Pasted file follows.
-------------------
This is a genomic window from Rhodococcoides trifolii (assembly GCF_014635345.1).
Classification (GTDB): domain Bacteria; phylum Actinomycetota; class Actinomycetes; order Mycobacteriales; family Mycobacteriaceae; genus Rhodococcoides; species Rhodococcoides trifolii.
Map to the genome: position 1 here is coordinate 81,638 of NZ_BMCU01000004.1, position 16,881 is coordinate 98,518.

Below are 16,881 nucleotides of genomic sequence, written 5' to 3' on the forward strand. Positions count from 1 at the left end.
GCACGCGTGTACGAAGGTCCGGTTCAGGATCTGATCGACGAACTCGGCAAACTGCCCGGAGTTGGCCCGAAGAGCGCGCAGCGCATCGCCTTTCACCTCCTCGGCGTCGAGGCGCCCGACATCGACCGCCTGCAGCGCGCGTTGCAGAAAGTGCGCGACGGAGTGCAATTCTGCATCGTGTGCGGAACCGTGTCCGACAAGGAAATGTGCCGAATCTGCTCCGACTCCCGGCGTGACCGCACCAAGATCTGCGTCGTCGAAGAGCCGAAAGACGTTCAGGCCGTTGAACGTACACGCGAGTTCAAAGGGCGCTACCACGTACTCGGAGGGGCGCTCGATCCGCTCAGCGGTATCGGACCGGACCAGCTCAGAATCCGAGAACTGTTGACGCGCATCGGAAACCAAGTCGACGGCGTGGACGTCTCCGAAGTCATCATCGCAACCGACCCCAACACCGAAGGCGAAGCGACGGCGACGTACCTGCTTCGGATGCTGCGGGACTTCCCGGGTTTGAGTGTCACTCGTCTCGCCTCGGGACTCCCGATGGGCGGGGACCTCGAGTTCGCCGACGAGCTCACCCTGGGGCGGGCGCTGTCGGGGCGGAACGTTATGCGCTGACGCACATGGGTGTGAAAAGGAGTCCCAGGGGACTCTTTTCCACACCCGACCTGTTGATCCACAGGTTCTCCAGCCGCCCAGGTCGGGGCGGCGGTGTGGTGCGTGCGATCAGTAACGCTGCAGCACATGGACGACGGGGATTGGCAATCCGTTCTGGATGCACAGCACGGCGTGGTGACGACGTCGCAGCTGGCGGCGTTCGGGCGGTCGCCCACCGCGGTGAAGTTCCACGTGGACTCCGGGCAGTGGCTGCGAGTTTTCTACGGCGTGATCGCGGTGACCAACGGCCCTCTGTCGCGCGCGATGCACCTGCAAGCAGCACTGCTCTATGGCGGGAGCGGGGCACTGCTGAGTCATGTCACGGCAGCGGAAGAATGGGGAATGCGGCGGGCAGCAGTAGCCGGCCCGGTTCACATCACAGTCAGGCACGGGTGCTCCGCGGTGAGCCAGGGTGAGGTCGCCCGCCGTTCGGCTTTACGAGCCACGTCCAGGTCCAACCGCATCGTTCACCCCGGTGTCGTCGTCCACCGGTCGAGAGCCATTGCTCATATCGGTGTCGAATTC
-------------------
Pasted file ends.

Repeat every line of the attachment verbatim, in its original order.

This is a genomic window from Rhodococcoides trifolii (assembly GCF_014635345.1).
Classification (GTDB): domain Bacteria; phylum Actinomycetota; class Actinomycetes; order Mycobacteriales; family Mycobacteriaceae; genus Rhodococcoides; species Rhodococcoides trifolii.
Map to the genome: position 1 here is coordinate 81,638 of NZ_BMCU01000004.1, position 16,881 is coordinate 98,518.

Below are 16,881 nucleotides of genomic sequence, written 5' to 3' on the forward strand. Positions count from 1 at the left end.
GCACGCGTGTACGAAGGTCCGGTTCAGGATCTGATCGACGAACTCGGCAAACTGCCCGGAGTTGGCCCGAAGAGCGCGCAGCGCATCGCCTTTCACCTCCTCGGCGTCGAGGCGCCCGACATCGACCGCCTGCAGCGCGCGTTGCAGAAAGTGCGCGACGGAGTGCAATTCTGCATCGTGTGCGGAACCGTGTCCGACAAGGAAATGTGCCGAATCTGCTCCGACTCCCGGCGTGACCGCACCAAGATCTGCGTCGTCGAAGAGCCGAAAGACGTTCAGGCCGTTGAACGTACACGCGAGTTCAAAGGGCGCTACCACGTACTCGGAGGGGCGCTCGATCCGCTCAGCGGTATCGGACCGGACCAGCTCAGAATCCGAGAACTGTTGACGCGCATCGGAAACCAAGTCGACGGCGTGGACGTCTCCGAAGTCATCATCGCAACCGACCCCAACACCGAAGGCGAAGCGACGGCGACGTACCTGCTTCGGATGCTGCGGGACTTCCCGGGTTTGAGTGTCACTCGTCTCGCCTCGGGACTCCCGATGGGCGGGGACCTCGAGTTCGCCGACGAGCTCACCCTGGGGCGGGCGCTGTCGGGGCGGAACGTTATGCGCTGACGCACATGGGTGTGAAAAGGAGTCCCAGGGGACTCTTTTCCACACCCGACCTGTTGATCCACAGGTTCTCCAGCCGCCCAGGTCGGGGCGGCGGTGTGGTGCGTGCGATCAGTAACGCTGCAGCACATGGACGACGGGGATTGGCAATCCGTTCTGGATGCACAGCACGGCGTGGTGACGACGTCGCAGCTGGCGGCGTTCGGGCGGTCGCCCACCGCGGTGAAGTTCCACGTGGACTCCGGGCAGTGGCTGCGAGTTTTCTACGGCGTGATCGCGGTGACCAACGGCCCTCTGTCGCGCGCGATGCACCTGCAAGCAGCACTGCTCTATGGCGGGAGCGGGGCACTGCTGAGTCATGTCACGGCAGCGGAAGAATGGGGAATGCGGCGGGCAGCAGTAGCCGGCCCGGTTCACATCACAGTCAGGCACGGGTGCTCCGCGGTGAGCCAGGGTGAGGTCGCCCGCCGTTCGGCTTTACGAGCCACGTCCAGGTCCAACCGCATCGTTCACCCCGGTGTCGTCGTCCACCGGTCGAGAGCCATTGCTCATATCGGTGTCGAATTC